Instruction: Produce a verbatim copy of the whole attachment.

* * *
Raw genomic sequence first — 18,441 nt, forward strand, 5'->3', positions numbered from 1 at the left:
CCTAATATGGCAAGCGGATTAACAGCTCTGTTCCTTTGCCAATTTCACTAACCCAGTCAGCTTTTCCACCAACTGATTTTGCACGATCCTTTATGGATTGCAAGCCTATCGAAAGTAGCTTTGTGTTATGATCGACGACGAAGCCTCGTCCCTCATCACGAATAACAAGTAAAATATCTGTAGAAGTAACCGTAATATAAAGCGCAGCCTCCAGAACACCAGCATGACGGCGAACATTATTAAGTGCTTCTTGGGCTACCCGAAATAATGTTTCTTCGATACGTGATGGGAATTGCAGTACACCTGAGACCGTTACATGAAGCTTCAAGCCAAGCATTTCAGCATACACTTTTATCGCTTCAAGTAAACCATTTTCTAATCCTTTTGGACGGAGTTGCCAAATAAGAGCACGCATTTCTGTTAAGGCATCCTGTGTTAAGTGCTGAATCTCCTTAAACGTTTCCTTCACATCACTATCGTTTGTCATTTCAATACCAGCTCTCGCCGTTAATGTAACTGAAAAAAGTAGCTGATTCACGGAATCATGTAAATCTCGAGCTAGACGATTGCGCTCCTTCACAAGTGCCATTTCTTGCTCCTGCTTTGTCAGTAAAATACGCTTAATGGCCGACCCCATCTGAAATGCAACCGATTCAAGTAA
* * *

Raw genomic sequence first — 18,441 nt, forward strand, 5'->3', positions numbered from 1 at the left:
CCTAATATGGCAAGCGGATTAACAGCTCTGTTCCTTTGCCAATTTCACTAACCCAGTCAGCTTTTCCACCAACTGATTTTGCACGATCCTTTATGGATTGCAAGCCTATCGAAAGTAGCTTTGTGTTATGATCGACGACGAAGCCTCGTCCCTCATCACGAATAACAAGTAAAATATCTGTAGAAGTAACCGTAATATAAAGCGCAGCCTCCAGAACACCAGCATGACGGCGAACATTATTAAGTGCTTCTTGGGCTACCCGAAATAATGTTTCTTCGATACGTGATGGGAATTGCAGTACACCTGAGACCGTTACATGAAGCTTCAAGCCAAGCATTTCAGCATACACTTTTATCGCTTCAAGTAAACCATTTTCTAATCCTTTTGGACGGAGTTGCCAAATAAGAGCACGCATTTCTGTTAAGGCATCCTGTGTTAAGTGCTGAATCTCCTTAAACGTTTCCTTCACATCACTATCGTTTGTCATTTCAATACCAGCTCTCGCCGTTAATGTAACTGAAAAAAGTAGCTGATTCACGGAATCATGTAAATCTCGAGCTAGACGATTGCGCTCCTTCACAAGTGCCATTTCTTGCTCCTGCTTTGTCAGTAAAATACGCTTAATGGCCGACCCCATCTGAAATGCAACCGATTCAAGTAA